Serving as both a prequel and a reboot of sorts, Mirror’s Edge Catalyst swaps out the last-gen title’s Unreal Engine 3 for DICE’s proprietary Frostbite 3, with the developer targeting 60fps for this latest outing – a sizeable jump from the 30fps original. The recent beta gave us our first in-depth look at the game and the changes brought by the switch to a newer engine, which delivers a very different visual experience on screen from the original game. It’s an ambitious effort, but even with a final round of optimisation to go, the question is – can the current-gen consoles deliver DICE’s vision?
The city of glass is a perfect fit for the physically-based rendering model in Frostbite 3, with elements such as glass, steel, and marble appearing natural, while the use of Geometrics’ Enlighten global illumination solution allows for reflected light across virtually every surface, infusing the game with a high contrast look that stands out from the crowd. Frostbite 3 is a known quantity at this point, and DICE has taken to focusing on increasing effects work and general graphical quality instead of pushing for a resolution boost. As such, bearing in mind the 60fps target, it’s no surprise to discover that the PS4 version renders at 900p while the Xbox One framebuffer is knocked down to 720p. It’s a familiar set up to Star Wars Battlefront, with all the same pros and cons.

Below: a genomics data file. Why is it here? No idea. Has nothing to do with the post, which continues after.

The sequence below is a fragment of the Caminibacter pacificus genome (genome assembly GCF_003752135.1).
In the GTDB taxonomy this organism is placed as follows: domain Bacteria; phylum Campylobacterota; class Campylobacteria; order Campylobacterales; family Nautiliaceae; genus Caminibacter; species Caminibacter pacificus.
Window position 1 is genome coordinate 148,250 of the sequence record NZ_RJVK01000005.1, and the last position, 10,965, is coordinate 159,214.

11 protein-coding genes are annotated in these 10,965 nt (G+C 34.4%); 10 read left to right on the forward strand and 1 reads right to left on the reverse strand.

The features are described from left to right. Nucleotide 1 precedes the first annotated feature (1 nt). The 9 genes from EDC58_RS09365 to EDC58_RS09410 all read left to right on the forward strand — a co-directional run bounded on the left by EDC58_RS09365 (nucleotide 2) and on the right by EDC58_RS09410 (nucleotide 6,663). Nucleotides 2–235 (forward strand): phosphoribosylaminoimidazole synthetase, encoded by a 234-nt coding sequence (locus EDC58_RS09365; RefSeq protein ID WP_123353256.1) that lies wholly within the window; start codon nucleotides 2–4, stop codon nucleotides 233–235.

On the plus side, sub-native rendering allows the developer to target 60fps more easily, but as a result image quality takes a hit – particularly on Xbox One where upscaling artefacts are easy to spot across geometry edges. The PS4 version holds up more favourably to the PC game: the presentation is noticeably softer, but fine details and edges aren’t unduly compromised to the same degree as Xbox One. That said, it’s the PC release that offers up the most refinement here, with resolutions at 1080p and beyond delivering better clarity and sharpness across the scene, backed up by additional visual features.